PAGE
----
Jefferson Lectures Will Help Celebrate Lewis And Clark Bicentennial
With New Research
28, 2001-- The vast transformation of America and
the West that was launched by the Lewis and Clark expedition will
be the theme of the inaugural Thomas Jefferson Foundation Distinguished
Lectures by three noted scholars at U.Va. Oct. 10-12. They are David
Hurst Thomas, curator of North American archaeology at the American
Museum of Natural History in New York; Kenneth Prewitt, dean
of the graduate faculty at New School University in New York and
former director of the U.S. Census Bureau; and Alan Taylor,
Pulitzer Prize-winning professor of history at the University of
California at Davis.
at stimulating fresh insights on subjects related to Jefferson,
the first biennial lectures, drawing on new scholarship from a variety
of fields, are open to the public each day at 5:30 p.m. in Campbell
Hall Room 153. The lecture series, which helps kick off national
Lewis and Clark bicentennial programs at U.Va. and Monticello, is
supported by the Thomas Jefferson Foundation Inc., which owns and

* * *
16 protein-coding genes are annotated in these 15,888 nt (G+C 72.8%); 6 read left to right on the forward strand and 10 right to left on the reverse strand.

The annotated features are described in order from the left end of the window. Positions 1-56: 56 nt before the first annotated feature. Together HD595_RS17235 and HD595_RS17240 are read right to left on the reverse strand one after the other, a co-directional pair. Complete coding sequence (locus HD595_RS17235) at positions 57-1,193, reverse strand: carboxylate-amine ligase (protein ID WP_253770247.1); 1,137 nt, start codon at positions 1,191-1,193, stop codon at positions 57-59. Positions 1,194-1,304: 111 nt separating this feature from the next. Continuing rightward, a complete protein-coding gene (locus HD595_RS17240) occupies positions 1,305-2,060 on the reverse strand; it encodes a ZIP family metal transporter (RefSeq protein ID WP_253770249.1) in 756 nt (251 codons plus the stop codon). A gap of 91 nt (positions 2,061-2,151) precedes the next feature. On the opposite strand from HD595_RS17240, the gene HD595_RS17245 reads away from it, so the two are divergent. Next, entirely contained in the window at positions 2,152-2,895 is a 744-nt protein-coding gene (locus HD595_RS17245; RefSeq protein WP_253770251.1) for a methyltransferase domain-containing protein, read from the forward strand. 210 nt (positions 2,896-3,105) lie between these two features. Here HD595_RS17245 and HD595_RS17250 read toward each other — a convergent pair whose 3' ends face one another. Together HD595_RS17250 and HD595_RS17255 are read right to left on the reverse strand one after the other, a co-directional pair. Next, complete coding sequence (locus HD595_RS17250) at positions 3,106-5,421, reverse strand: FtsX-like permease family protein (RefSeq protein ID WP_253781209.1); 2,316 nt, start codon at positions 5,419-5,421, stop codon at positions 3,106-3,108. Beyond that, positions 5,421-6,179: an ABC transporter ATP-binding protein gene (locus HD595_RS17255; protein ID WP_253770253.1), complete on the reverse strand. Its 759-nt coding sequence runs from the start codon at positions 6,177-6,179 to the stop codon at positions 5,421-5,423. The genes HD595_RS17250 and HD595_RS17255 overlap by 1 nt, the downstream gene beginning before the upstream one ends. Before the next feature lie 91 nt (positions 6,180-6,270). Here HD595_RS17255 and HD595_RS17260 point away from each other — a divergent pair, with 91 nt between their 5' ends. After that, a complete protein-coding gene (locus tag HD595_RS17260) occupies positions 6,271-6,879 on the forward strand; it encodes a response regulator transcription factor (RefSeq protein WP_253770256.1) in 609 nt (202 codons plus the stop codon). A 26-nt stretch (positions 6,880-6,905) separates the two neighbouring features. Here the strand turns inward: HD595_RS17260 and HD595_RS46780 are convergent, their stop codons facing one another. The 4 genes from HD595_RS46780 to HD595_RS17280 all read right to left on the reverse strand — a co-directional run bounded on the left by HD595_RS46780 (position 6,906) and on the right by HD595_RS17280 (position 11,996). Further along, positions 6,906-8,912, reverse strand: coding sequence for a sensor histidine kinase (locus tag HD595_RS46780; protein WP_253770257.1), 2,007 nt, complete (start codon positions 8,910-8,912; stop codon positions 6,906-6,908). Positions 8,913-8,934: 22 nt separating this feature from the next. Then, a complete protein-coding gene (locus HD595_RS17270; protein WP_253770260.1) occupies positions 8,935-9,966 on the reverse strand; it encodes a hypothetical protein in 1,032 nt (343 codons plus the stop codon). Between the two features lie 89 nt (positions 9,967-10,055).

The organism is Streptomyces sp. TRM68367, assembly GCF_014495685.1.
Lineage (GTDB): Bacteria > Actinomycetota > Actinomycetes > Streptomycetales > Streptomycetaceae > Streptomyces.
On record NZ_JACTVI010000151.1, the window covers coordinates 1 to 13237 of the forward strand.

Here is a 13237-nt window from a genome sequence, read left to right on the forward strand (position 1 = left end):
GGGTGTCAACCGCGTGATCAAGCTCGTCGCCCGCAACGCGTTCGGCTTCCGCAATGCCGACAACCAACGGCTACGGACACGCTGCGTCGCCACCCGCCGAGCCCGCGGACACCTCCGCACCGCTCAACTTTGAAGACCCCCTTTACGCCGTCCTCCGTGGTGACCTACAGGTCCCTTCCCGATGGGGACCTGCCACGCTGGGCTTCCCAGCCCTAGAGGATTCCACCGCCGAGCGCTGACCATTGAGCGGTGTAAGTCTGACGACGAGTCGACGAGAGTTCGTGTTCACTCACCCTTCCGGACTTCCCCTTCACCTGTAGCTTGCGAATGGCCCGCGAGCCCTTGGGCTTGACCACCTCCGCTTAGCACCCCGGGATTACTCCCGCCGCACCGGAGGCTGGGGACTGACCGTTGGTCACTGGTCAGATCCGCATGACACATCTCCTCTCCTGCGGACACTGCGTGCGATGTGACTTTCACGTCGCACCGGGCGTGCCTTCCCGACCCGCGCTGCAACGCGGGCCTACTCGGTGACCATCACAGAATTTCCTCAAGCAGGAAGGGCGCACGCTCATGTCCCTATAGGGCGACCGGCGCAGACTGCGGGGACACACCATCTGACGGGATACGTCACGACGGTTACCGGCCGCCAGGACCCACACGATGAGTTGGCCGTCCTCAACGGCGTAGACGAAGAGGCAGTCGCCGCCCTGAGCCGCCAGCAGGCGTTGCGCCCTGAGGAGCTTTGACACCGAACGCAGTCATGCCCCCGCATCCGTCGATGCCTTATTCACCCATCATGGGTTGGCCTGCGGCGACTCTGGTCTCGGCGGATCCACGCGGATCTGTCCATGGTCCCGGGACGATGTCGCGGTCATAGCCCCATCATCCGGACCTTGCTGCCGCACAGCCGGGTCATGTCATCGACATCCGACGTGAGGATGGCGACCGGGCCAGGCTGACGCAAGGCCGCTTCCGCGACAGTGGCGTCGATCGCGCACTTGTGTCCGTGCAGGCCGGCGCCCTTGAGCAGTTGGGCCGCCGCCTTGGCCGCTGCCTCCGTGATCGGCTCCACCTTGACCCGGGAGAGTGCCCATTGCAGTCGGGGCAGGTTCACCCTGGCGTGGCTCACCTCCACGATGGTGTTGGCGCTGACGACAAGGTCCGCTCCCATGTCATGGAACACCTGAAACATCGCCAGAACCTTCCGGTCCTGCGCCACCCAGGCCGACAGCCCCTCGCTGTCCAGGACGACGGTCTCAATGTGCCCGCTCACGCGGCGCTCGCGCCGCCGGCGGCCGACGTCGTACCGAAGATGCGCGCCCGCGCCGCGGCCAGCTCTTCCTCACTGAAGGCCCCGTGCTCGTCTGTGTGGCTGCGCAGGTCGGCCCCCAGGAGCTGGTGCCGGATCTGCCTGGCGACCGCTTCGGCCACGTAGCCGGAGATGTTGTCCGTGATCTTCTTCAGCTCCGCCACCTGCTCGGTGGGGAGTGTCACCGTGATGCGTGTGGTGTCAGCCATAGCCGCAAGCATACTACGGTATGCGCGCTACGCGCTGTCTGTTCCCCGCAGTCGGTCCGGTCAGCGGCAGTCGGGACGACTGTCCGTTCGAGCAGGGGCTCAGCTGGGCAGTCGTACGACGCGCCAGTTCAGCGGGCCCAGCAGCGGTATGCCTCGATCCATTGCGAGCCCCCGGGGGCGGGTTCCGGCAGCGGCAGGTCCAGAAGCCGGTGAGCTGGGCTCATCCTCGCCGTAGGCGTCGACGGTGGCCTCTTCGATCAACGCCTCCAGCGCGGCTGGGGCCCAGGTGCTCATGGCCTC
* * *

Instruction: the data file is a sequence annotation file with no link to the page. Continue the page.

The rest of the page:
operates Jeffersons home.
Oct. 10 David Hurst Thomas: "The Dead Have
No Rights: Jeffersons Conflicted Legacy in American Archaeology"
Oct. 11 Kenneth Prewitt: "A Nation Imagined, A Nation
Measured: The Legacy of Jeffersons Census"
Oct. 12 - Alan Taylor: "Jeffersons Pacific:
The Geopolitics of Exploration"
also will participate in classes, interdisciplinary seminars and
discussions of their work as part of U.Va.s Lewis and Clark
Bicentennial Project. As the nation prepares to mark the
200th anniversary of the great expedition launched by
Thomas Jefferson in 1804, the U.Va. bicentennial project involves
faculty from many diverse fields who are developing a new course
and broad-scale educational efforts focusing on the West.
first lectures in the Jefferson series key on the Lewis and Clark
expedition not only because of the approaching bicentennial but
because the opening of the American continent ranks among Jeffersons
greatest visions and achievements.
Bob Brickhouse, (434) 924-6856